The ARRL publishes the full list of LoTW users!

After some 14 years keeping the users list of its Logbook of the World confidential, the ARRL finally changed its mind and published this long awaited list on July 29th, 2017!

It is publicly available at this address: https://lotw.arrl.org/lotw-user-activity.csv

Even better, this lists includes the last upload date for each user. It should be typically updated once a week.

This new policy of the ARRL has the following effects on my projects:

1. Unofficial LoTW users list

Its last release before the ARRL publishes the full list included 104,323 calls, while the ARRL's first list included 108,204 calls. This means that 96.4 % of all calls could be found (by far more than I expected)! A big thank you to all those who helped reaching this outstanding result!

The 3881 additional calls found in the ARRL's list were added in the 30 July release of my list, which is now be generated from the ARRL's one.

This means that the collection of individual LoTW reports is no more relevant, considering that all users who started using the system more then one week ago are already known and the brand new ones will automatically appear in the next release of the ARRL's list, within one week.

To avoid breaking compatibility with software using my list, the format of all files available on my site was kept unchanged, with a small exception: in the lotw.txt file (full list with 5 calls on each row), useless white spaces at the end of each line were removed and start/stop dates of LoTW use by a few stations can no more be included.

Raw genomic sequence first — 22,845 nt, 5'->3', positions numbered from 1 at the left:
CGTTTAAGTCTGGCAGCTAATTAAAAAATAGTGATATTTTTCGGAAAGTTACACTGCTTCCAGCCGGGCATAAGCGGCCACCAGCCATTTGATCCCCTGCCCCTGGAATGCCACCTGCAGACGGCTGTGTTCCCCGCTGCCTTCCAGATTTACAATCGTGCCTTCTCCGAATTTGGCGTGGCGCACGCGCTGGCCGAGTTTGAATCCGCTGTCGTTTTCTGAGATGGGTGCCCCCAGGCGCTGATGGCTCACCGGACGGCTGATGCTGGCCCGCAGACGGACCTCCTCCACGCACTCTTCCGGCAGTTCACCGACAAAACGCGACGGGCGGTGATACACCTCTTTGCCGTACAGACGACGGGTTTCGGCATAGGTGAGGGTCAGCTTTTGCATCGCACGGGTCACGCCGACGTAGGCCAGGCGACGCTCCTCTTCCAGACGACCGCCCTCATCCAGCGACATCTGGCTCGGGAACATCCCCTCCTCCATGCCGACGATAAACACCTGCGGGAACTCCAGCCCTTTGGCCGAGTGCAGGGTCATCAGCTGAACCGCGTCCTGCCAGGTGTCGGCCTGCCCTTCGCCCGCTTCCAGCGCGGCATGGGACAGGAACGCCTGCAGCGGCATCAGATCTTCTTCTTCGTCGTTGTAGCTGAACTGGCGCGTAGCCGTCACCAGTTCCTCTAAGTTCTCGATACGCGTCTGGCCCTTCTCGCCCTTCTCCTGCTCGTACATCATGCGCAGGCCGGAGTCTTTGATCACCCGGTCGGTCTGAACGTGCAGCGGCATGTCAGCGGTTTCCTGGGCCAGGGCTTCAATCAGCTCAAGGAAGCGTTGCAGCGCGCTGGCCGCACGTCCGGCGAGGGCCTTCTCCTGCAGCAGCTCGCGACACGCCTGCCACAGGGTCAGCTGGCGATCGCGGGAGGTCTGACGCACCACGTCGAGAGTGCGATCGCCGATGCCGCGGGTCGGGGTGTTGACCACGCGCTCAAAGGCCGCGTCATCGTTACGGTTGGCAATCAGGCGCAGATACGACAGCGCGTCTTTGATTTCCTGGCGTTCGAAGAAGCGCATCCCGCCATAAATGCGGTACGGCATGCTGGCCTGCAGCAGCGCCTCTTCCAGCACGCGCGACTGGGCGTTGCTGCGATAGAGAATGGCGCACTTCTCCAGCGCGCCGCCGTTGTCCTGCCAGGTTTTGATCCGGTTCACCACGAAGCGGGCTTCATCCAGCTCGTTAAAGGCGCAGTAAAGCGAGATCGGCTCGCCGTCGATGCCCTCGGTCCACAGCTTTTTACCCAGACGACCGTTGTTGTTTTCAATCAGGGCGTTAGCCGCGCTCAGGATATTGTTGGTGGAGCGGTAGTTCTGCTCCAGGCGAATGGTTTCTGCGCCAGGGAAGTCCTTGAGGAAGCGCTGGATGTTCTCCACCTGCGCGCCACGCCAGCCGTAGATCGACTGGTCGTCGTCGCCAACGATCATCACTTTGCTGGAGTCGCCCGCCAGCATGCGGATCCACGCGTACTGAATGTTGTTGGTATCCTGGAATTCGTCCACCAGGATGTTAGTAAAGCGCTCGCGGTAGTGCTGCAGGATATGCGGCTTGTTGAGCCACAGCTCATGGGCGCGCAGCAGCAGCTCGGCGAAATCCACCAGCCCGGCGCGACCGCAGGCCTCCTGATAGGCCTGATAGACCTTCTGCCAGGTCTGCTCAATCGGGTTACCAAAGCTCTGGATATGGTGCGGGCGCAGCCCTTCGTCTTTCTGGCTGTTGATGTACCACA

I guess most software developers using my list will now modify their programs to use directly the ARRL list, as it includes the last upload date for each call. I will continue providing my list in all current formats for at least some months (till the end of 2017?). Developers using any of those files are encouraged to get in touch with me to let me know about their intentions, especially if they would like to continue using the existing files (lotw.txt or lotw1.txt) for a longer period.

I guess that at least the list sorted by country should remain of interest for those wanting to quickly know who uses LoTW in their country or in a given rare DXCC entity, so those pages should be continue to be updated each time the ARRL releases a new list.

2. RXCLUS software

The current version of my DX-Cluster telnet software currently uses the lotw1.txt file available on my site. It can't currently use the file provided by the ARRL, as it's format is different.

I already started working on a new version 8.5h which will be able to use the file provided by the ARRL and to display also the last upload date when checking if a station is a LoTW user or not.

Further, a new option will make possible to ignore LoTW users who did not upload any log for some time (configurable between 1 month and 10 years).

A beta version is now available; details and download link here. The final version is expected to be released at the end of August.